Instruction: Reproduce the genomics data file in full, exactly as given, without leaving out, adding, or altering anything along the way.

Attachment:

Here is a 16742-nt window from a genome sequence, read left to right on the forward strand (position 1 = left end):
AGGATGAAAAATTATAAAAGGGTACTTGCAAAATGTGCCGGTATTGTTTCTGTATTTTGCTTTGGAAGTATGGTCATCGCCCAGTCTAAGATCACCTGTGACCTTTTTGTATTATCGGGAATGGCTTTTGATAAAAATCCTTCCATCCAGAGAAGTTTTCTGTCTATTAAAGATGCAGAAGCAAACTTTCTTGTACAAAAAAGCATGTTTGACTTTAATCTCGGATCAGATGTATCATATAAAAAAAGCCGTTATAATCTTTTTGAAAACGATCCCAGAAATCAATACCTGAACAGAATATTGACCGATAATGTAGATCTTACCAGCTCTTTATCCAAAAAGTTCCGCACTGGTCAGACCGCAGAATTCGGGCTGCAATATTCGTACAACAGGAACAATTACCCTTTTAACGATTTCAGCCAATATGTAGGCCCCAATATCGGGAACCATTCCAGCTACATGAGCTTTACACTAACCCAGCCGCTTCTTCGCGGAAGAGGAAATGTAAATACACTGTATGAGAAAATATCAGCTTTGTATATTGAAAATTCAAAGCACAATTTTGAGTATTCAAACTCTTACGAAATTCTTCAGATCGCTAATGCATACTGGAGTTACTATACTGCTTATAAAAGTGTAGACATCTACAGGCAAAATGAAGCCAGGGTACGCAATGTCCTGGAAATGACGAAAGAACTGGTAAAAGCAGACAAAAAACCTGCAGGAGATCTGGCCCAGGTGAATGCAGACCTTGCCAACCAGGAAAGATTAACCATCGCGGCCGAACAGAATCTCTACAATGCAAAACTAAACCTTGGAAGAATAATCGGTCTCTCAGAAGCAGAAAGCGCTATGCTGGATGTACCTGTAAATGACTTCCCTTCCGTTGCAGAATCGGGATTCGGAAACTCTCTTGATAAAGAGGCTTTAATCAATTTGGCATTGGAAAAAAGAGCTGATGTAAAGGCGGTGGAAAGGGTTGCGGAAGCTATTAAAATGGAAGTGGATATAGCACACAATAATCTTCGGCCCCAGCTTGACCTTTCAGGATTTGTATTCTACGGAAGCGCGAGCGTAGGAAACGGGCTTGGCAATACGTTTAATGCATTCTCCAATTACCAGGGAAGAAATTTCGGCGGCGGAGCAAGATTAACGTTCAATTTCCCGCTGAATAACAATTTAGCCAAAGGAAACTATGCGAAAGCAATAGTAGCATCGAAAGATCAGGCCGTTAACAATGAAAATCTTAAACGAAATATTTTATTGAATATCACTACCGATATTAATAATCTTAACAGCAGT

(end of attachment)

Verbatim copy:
Here is a 16742-nt window from a genome sequence, read left to right on the forward strand (position 1 = left end):
AGGATGAAAAATTATAAAAGGGTACTTGCAAAATGTGCCGGTATTGTTTCTGTATTTTGCTTTGGAAGTATGGTCATCGCCCAGTCTAAGATCACCTGTGACCTTTTTGTATTATCGGGAATGGCTTTTGATAAAAATCCTTCCATCCAGAGAAGTTTTCTGTCTATTAAAGATGCAGAAGCAAACTTTCTTGTACAAAAAAGCATGTTTGACTTTAATCTCGGATCAGATGTATCATATAAAAAAAGCCGTTATAATCTTTTTGAAAACGATCCCAGAAATCAATACCTGAACAGAATATTGACCGATAATGTAGATCTTACCAGCTCTTTATCCAAAAAGTTCCGCACTGGTCAGACCGCAGAATTCGGGCTGCAATATTCGTACAACAGGAACAATTACCCTTTTAACGATTTCAGCCAATATGTAGGCCCCAATATCGGGAACCATTCCAGCTACATGAGCTTTACACTAACCCAGCCGCTTCTTCGCGGAAGAGGAAATGTAAATACACTGTATGAGAAAATATCAGCTTTGTATATTGAAAATTCAAAGCACAATTTTGAGTATTCAAACTCTTACGAAATTCTTCAGATCGCTAATGCATACTGGAGTTACTATACTGCTTATAAAAGTGTAGACATCTACAGGCAAAATGAAGCCAGGGTACGCAATGTCCTGGAAATGACGAAAGAACTGGTAAAAGCAGACAAAAAACCTGCAGGAGATCTGGCCCAGGTGAATGCAGACCTTGCCAACCAGGAAAGATTAACCATCGCGGCCGAACAGAATCTCTACAATGCAAAACTAAACCTTGGAAGAATAATCGGTCTCTCAGAAGCAGAAAGCGCTATGCTGGATGTACCTGTAAATGACTTCCCTTCCGTTGCAGAATCGGGATTCGGAAACTCTCTTGATAAAGAGGCTTTAATCAATTTGGCATTGGAAAAAAGAGCTGATGTAAAGGCGGTGGAAAGGGTTGCGGAAGCTATTAAAATGGAAGTGGATATAGCACACAATAATCTTCGGCCCCAGCTTGACCTTTCAGGATTTGTATTCTACGGAAGCGCGAGCGTAGGAAACGGGCTTGGCAATACGTTTAATGCATTCTCCAATTACCAGGGAAGAAATTTCGGCGGCGGAGCAAGATTAACGTTCAATTTCCCGCTGAATAACAATTTAGCCAAAGGAAACTATGCGAAAGCAATAGTAGCATCGAAAGATCAGGCCGTTAACAATGAAAATCTTAAACGAAATATTTTATTGAATATCACTACCGATATTAATAATCTTAACAGCAGT